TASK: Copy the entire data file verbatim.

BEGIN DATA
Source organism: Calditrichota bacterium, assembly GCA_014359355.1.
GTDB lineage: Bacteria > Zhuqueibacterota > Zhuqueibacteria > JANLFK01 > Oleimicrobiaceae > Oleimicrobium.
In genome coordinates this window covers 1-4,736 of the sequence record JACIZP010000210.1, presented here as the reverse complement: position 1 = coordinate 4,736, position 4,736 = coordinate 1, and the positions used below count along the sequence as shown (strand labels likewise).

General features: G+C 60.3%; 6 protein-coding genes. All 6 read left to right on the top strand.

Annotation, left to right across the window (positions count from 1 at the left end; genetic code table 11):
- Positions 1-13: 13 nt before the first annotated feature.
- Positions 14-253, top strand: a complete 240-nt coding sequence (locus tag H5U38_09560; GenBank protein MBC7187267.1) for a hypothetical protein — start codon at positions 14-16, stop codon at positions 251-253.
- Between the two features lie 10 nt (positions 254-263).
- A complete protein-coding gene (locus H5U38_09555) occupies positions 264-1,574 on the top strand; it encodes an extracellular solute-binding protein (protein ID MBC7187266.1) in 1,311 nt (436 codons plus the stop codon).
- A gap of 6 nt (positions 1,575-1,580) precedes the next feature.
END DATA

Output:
Source organism: Calditrichota bacterium, assembly GCA_014359355.1.
GTDB lineage: Bacteria > Zhuqueibacterota > Zhuqueibacteria > JANLFK01 > Oleimicrobiaceae > Oleimicrobium.
In genome coordinates this window covers 1-4,736 of the sequence record JACIZP010000210.1, presented here as the reverse complement: position 1 = coordinate 4,736, position 4,736 = coordinate 1, and the positions used below count along the sequence as shown (strand labels likewise).

General features: G+C 60.3%; 6 protein-coding genes. All 6 read left to right on the top strand.

Annotation, left to right across the window (positions count from 1 at the left end; genetic code table 11):
- Positions 1-13: 13 nt before the first annotated feature.
- Positions 14-253, top strand: a complete 240-nt coding sequence (locus tag H5U38_09560; GenBank protein MBC7187267.1) for a hypothetical protein — start codon at positions 14-16, stop codon at positions 251-253.
- Between the two features lie 10 nt (positions 254-263).
- A complete protein-coding gene (locus H5U38_09555) occupies positions 264-1,574 on the top strand; it encodes an extracellular solute-binding protein (protein ID MBC7187266.1) in 1,311 nt (436 codons plus the stop codon).
- A gap of 6 nt (positions 1,575-1,580) precedes the next feature.